Three Men at Shoshone Falls

Unidentified photographer
Albumen silver print, c. 1877

National Portrait Gallery, Smithsonian Institution, Washington, D.C.

This photograph depicts three men (the one on the left is possibly photographer William Henry Jackson) standing on the edge of a rock outcropping with Shoshone Falls in the background. Two cameras rest on the ground before them. On the left is a large-format view camera similar to the one displayed in this exhibition. The other is a two-lens stereograph camera.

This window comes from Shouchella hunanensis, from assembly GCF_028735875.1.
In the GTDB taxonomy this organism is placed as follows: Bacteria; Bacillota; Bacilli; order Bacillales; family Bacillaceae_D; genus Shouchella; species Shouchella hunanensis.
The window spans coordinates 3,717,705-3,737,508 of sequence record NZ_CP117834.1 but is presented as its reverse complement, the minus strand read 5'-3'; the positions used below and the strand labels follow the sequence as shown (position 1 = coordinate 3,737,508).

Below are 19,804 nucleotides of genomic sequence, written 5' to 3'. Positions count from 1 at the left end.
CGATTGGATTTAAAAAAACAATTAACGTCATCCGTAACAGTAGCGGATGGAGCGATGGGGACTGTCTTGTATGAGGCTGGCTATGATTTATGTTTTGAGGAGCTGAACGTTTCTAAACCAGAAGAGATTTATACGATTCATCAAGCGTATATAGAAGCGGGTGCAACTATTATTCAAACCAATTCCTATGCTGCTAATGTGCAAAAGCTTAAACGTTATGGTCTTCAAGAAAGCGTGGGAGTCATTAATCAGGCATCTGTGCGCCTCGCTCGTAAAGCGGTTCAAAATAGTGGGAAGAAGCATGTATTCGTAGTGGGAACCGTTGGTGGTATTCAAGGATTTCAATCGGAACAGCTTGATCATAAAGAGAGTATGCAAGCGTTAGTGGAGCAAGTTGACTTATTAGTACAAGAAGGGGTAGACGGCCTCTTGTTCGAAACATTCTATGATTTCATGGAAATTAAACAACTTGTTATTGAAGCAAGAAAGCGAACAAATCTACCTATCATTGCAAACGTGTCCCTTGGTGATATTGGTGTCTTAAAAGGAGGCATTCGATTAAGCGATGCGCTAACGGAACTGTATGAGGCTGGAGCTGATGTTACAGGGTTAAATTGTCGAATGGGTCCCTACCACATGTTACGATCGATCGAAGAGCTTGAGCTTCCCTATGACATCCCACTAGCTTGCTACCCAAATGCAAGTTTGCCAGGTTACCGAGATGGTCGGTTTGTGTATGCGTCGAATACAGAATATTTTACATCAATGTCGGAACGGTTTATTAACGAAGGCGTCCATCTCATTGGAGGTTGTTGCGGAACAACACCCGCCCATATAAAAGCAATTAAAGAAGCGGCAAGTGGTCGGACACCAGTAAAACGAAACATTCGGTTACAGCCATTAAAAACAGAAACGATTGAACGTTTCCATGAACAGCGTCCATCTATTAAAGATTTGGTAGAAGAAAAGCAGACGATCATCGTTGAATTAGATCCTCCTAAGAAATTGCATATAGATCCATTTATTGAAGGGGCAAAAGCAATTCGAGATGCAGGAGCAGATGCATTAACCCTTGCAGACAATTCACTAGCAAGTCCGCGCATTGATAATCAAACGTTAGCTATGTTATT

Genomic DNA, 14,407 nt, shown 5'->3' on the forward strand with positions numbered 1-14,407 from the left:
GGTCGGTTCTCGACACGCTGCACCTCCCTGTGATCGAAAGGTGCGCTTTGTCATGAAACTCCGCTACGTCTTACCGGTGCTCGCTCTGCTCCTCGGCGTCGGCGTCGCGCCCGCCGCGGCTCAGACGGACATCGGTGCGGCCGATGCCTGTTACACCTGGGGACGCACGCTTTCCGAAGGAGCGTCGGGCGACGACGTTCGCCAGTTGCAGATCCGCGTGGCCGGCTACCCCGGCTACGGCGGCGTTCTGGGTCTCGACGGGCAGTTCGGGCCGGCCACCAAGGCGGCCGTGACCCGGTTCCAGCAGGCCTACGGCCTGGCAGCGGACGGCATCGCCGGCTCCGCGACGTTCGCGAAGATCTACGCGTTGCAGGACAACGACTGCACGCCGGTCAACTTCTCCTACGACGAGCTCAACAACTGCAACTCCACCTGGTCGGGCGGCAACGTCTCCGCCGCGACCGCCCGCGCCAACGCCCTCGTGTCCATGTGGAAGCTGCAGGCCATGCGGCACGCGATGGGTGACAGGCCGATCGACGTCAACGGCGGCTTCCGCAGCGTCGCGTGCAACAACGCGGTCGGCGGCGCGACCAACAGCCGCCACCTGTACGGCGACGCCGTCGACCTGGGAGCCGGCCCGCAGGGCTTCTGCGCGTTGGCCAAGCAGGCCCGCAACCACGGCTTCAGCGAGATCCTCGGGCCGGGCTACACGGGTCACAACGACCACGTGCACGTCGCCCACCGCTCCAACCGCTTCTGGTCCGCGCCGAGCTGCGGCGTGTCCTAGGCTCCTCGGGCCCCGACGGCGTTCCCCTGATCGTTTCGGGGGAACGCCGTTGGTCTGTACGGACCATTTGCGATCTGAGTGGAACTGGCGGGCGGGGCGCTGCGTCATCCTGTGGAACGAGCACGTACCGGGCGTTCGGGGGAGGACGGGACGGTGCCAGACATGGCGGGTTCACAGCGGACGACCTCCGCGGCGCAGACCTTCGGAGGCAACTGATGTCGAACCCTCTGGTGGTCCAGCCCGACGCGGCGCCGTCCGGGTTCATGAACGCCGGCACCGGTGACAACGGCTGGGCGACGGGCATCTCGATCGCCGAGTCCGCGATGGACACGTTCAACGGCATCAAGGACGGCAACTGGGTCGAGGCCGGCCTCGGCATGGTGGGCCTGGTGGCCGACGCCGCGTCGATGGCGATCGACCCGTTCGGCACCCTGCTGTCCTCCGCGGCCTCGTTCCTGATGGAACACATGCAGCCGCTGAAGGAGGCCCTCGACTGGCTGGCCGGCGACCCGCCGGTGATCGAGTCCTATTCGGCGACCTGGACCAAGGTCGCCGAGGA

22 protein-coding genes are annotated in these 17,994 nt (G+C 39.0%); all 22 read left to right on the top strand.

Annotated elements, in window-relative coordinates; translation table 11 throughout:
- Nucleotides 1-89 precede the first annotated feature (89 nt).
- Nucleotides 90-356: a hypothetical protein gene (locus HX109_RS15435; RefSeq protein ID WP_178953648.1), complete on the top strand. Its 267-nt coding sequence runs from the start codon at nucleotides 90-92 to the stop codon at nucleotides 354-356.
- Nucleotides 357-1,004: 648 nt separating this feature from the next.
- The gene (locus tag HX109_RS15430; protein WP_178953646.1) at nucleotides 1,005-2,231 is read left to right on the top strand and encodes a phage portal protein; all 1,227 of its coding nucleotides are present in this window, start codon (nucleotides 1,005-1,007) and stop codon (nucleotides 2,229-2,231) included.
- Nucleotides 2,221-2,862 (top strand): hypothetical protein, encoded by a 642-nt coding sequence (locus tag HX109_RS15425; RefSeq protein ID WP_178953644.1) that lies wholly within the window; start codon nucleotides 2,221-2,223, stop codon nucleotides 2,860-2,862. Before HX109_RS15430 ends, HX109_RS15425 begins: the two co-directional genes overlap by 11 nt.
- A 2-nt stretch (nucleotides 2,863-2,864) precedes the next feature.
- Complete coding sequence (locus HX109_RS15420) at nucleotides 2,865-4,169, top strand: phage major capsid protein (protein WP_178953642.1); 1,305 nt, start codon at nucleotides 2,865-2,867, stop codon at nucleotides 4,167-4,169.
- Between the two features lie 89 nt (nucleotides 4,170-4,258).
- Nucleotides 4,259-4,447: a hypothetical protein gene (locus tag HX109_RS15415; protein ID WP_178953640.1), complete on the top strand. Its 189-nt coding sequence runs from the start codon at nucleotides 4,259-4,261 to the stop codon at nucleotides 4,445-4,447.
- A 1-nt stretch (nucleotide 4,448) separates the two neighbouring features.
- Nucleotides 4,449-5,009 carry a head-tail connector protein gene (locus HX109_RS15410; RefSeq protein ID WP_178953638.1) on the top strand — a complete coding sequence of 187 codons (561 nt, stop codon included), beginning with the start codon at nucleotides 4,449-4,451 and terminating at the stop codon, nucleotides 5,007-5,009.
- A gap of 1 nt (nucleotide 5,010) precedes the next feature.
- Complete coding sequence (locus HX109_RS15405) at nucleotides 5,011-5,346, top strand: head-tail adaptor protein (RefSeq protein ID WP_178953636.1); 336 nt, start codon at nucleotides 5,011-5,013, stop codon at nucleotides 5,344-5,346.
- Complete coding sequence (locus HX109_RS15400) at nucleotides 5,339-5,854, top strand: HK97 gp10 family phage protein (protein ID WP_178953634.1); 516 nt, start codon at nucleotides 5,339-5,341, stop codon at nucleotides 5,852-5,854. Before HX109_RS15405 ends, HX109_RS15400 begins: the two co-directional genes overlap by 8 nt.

Apart from Native Americans, few had ever encountered Shoshone Falls prior to the 1860s. Word of its size and natural beauty inspired legions of scientists and artists alike to venture into the remote Idaho frontier to see and study it. Many brought cameras to document the site and to mark their own presence at this wondrous landmark. Described by an early French traveler as comparable to “an exploding bottle of champagne,” Shoshone Falls represented another example of the West’s extraordinary beauty.